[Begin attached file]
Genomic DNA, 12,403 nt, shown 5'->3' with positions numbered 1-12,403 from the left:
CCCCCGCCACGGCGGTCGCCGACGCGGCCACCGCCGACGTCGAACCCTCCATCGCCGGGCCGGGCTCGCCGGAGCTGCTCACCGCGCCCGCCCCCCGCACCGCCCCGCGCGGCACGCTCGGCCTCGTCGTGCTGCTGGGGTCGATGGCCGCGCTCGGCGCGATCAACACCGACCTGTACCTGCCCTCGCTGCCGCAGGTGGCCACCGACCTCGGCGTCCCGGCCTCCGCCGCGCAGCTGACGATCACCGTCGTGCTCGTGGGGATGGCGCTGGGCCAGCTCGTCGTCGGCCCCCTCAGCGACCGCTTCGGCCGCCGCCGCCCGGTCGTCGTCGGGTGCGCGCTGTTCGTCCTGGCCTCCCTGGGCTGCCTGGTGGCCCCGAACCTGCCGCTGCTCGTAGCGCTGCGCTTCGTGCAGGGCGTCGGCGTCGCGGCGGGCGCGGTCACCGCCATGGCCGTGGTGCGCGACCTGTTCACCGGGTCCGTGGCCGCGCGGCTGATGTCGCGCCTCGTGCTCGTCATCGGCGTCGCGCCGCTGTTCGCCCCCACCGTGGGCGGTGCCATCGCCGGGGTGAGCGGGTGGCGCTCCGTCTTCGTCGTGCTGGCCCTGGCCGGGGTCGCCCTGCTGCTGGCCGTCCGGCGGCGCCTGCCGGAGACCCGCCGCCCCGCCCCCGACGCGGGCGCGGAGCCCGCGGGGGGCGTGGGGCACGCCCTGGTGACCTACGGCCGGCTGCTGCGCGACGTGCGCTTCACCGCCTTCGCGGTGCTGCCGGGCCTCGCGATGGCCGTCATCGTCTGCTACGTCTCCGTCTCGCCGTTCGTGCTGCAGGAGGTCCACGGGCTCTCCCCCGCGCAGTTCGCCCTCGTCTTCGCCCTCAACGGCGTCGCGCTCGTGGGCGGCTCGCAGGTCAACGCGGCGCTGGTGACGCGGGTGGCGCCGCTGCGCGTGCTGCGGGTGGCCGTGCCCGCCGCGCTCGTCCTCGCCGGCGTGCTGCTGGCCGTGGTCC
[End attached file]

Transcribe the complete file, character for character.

Genomic DNA, 12,403 nt, shown 5'->3' with positions numbered 1-12,403 from the left:
CCCCCGCCACGGCGGTCGCCGACGCGGCCACCGCCGACGTCGAACCCTCCATCGCCGGGCCGGGCTCGCCGGAGCTGCTCACCGCGCCCGCCCCCCGCACCGCCCCGCGCGGCACGCTCGGCCTCGTCGTGCTGCTGGGGTCGATGGCCGCGCTCGGCGCGATCAACACCGACCTGTACCTGCCCTCGCTGCCGCAGGTGGCCACCGACCTCGGCGTCCCGGCCTCCGCCGCGCAGCTGACGATCACCGTCGTGCTCGTGGGGATGGCGCTGGGCCAGCTCGTCGTCGGCCCCCTCAGCGACCGCTTCGGCCGCCGCCGCCCGGTCGTCGTCGGGTGCGCGCTGTTCGTCCTGGCCTCCCTGGGCTGCCTGGTGGCCCCGAACCTGCCGCTGCTCGTAGCGCTGCGCTTCGTGCAGGGCGTCGGCGTCGCGGCGGGCGCGGTCACCGCCATGGCCGTGGTGCGCGACCTGTTCACCGGGTCCGTGGCCGCGCGGCTGATGTCGCGCCTCGTGCTCGTCATCGGCGTCGCGCCGCTGTTCGCCCCCACCGTGGGCGGTGCCATCGCCGGGGTGAGCGGGTGGCGCTCCGTCTTCGTCGTGCTGGCCCTGGCCGGGGTCGCCCTGCTGCTGGCCGTCCGGCGGCGCCTGCCGGAGACCCGCCGCCCCGCCCCCGACGCGGGCGCGGAGCCCGCGGGGGGCGTGGGGCACGCCCTGGTGACCTACGGCCGGCTGCTGCGCGACGTGCGCTTCACCGCCTTCGCGGTGCTGCCGGGCCTCGCGATGGCCGTCATCGTCTGCTACGTCTCCGTCTCGCCGTTCGTGCTGCAGGAGGTCCACGGGCTCTCCCCCGCGCAGTTCGCCCTCGTCTTCGCCCTCAACGGCGTCGCGCTCGTGGGCGGCTCGCAGGTCAACGCGGCGCTGGTGACGCGGGTGGCGCCGCTGCGCGTGCTGCGGGTGGCCGTGCCCGCCGCGCTCGTCCTCGCCGGCGTGCTGCTGGCCGTGGTCC